Nightwing Annual #2 hit this week and explained why they aren’t together, in addition to showing some scenes from their past. These include, but are not limited to:
1. Dick Grayson showing up six months after Joker shoots Babs, sleeping with her, and then hitting her with an engangement announcement for his wedding to Starfire the very next morning.
2. Babs going to Dick’s college dorm with flowers shortly after he declares his love for her, only to be meet with Starfire answering his door in panties, a t-shirt, and what I assume is Dick’s letterman’s jacket. They speak, Barb leaves in tears and Kory doesn’t think to tell Dick that one of his best friends just dropped by. PS this is followed by the revelation that Kory was Dick’s first sex partner, as revealed by an insufferably smug Babs Gordon who knows Dick Grayson just that well apparently. Barfo!
3. Babs and Dick being stuck in a safe together by Crazy Quilt of all people, leading to a scene where Dick is trying to hide his bat-erection from Batman.
4. Barbara making the executive decision to cancel her engagement to Dick, despite their twoo wuv (he swears to come back to her and she wears the engagement ring on a necklace) because a) he needs to go off with Batman somewhere and b) she feels that he defines himself by his relationship to others and he needs to find himself before he marries her.
5. Barbara Gordon being a thoroughly unlikeable and heartless person.
6. Dick Grayson being a thoroughly unlikeable and heartless person.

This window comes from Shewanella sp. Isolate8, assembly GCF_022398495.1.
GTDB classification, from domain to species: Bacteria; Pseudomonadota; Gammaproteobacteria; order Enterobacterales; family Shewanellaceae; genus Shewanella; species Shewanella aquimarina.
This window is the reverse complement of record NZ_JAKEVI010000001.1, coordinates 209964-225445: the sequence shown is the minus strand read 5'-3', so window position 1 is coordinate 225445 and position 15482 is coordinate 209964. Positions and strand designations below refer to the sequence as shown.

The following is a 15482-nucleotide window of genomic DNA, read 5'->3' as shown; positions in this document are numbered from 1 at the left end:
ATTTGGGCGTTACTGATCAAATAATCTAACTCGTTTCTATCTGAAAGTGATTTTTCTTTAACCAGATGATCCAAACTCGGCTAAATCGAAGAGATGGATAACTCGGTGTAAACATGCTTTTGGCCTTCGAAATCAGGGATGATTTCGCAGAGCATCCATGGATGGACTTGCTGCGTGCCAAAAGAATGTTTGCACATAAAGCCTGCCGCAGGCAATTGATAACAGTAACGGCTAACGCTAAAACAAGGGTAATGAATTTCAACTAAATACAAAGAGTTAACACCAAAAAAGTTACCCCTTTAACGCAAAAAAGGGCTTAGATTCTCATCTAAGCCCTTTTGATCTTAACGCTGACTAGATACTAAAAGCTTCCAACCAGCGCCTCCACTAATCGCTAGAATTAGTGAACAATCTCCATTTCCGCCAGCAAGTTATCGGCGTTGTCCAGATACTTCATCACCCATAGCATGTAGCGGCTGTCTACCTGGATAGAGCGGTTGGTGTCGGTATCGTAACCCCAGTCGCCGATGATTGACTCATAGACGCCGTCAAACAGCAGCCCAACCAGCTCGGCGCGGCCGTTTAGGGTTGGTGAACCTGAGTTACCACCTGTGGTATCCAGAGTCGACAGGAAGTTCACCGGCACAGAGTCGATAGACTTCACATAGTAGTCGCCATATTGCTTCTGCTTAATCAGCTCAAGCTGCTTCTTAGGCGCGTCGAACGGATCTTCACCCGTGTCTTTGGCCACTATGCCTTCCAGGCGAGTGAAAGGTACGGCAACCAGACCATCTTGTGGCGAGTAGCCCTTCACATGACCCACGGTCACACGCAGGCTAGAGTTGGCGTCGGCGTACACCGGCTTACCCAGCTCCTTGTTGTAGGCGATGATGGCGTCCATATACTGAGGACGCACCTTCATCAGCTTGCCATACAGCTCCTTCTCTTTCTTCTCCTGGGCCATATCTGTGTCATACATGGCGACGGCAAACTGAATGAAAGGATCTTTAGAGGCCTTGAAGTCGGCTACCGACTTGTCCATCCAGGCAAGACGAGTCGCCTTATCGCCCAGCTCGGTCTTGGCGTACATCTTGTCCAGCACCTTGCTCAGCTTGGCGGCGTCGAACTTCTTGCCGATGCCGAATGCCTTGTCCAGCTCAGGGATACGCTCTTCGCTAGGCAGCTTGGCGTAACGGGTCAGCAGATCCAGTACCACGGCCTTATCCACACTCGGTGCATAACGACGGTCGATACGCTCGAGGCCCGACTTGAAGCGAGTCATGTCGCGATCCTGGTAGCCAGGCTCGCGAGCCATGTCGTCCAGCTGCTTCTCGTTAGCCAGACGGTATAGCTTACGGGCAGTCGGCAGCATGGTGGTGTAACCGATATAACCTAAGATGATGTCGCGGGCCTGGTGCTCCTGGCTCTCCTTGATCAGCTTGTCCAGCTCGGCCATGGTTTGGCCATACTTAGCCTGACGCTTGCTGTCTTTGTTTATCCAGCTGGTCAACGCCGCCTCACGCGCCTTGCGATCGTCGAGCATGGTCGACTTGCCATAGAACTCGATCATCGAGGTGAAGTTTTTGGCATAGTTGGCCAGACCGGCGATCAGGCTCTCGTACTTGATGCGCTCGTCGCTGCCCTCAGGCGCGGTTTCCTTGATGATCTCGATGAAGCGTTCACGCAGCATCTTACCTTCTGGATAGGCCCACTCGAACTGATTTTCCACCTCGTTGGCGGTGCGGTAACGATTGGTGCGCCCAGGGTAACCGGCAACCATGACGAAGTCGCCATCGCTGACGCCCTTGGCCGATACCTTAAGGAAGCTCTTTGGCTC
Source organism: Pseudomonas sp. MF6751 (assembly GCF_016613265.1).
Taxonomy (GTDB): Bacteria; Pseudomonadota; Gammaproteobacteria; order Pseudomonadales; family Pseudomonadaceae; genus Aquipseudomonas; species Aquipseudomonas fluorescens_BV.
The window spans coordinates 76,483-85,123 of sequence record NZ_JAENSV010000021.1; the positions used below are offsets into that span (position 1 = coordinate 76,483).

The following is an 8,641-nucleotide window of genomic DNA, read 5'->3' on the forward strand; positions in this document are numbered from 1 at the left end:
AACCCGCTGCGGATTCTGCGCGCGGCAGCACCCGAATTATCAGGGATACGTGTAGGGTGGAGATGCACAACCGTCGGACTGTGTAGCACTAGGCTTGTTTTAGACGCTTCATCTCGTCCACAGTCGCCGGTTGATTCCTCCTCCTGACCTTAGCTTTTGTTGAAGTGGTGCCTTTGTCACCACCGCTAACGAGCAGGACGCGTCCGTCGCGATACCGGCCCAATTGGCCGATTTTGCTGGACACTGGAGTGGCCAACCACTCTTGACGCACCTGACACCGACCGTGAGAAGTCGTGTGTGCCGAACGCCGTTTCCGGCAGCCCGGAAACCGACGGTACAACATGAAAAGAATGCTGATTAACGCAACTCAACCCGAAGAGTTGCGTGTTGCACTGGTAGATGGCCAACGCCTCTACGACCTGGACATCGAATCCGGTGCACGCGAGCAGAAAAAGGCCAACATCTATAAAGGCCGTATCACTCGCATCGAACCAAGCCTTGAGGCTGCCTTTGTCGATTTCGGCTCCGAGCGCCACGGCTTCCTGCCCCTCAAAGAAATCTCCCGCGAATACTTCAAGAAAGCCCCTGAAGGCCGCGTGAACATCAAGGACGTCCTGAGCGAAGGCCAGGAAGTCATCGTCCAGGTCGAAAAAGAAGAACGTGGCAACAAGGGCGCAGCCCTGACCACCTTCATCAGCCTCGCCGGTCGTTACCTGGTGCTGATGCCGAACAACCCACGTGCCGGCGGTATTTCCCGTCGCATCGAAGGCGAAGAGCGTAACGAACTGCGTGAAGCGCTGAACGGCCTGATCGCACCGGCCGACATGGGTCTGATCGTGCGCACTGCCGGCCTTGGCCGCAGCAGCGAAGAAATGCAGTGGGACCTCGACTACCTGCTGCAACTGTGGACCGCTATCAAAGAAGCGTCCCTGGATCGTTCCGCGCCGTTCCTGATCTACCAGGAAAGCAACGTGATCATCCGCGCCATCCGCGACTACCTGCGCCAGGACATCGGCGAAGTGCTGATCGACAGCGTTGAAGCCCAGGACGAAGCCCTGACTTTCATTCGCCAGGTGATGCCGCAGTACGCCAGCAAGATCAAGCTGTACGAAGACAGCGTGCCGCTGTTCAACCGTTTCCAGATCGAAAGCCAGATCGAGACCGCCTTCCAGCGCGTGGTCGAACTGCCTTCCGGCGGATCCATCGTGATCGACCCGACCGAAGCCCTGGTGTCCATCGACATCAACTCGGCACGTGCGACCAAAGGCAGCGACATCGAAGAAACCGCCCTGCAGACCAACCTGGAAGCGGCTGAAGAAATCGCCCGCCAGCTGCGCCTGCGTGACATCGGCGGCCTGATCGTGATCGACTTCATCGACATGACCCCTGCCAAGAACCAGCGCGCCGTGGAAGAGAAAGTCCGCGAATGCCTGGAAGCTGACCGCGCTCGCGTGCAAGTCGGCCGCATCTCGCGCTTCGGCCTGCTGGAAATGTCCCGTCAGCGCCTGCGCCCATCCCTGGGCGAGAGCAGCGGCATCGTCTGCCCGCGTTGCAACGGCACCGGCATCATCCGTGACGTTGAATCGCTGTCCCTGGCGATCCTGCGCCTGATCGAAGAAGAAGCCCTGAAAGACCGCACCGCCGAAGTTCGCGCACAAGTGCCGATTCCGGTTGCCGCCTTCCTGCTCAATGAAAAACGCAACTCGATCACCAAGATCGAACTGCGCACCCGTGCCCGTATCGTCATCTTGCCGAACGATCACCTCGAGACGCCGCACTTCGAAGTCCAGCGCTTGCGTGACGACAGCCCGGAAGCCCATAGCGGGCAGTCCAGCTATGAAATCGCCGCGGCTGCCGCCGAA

7. Some really awkward dialogue, lovey-dovey and otherwise.

Seriously, this was a bad comic. It was competently written, and I actually really dig the art, but it was bad in a “What were you thinking?” sort of way. Sins Past was bad, and artifically aged Gwen & Norman twins are bad, but this is beyond even that. Every single person comes off as horrible or unlikeable or both. Why should I care about these people?

I don’t even really like Nightwing. I read it because I was interested in that plot about the marriage.

This was like if someone asked me “Hey, what’re some things you don’t particularly care to ever see in a comic?” and then put everything I listed in that comic. It’s gross and not good. I mean, cool, heroes have/should have/do have sex and relationships but for some reason Babs talking to Dick Grayson about losing his virginity to Starfire just comes off mad creepy in that weird nerdy sort of way that comics do so well. I’m not even a prude, man. I own the Bomb Queen trade, I am all about some gratuitous nudity and graphic violence. This, though? This is yuck.

The worst thing is that Nightwing Annual #2, like the similarly useless World War III, feels so editorially mandated that you can picture Dan Didio sitting on your shoulder going “This patches that weird sequence from Tales of Nightwing #209, and this bit means that the guy from Adventures of Superman #132 isn’t in continuity any more, and this close-up shows that there was no penetration in Batman #133 so Robin technically didn’t have sex with his girlfriend…”

Seriously DC, stop with Continuity Patch Comix(TM). They aren’t good. We learned that in the ’90s. I almost wish this story had remained untold, because the reason the two didn’t get married is stupid and now both of them look like jerks because of the reason and the dumb-dumb flashbacks.

And if I never read a book with a Bat-erection in it again, it’ll be too soon.

I’ll talk about some good comics tomorrow. Ones that aren’t gross.

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The Top 100 What If Countdown: The Finale

March 28th, 2007 Posted by Gavok

I feel kind of silly making this article since it was supposed to be done months ago. There are several things that kept me from finishing it, but I’m going to take the easy way out. All the time I usually use to write these What If articles was really used to pretend I was writing for Lost. I love writing Sam the Butcher’s dialogue the most.

Starting it off, here’s a series of sig images I made for the Batman’s Shameful Secret sub-forum at Something Awful. I guess they worked.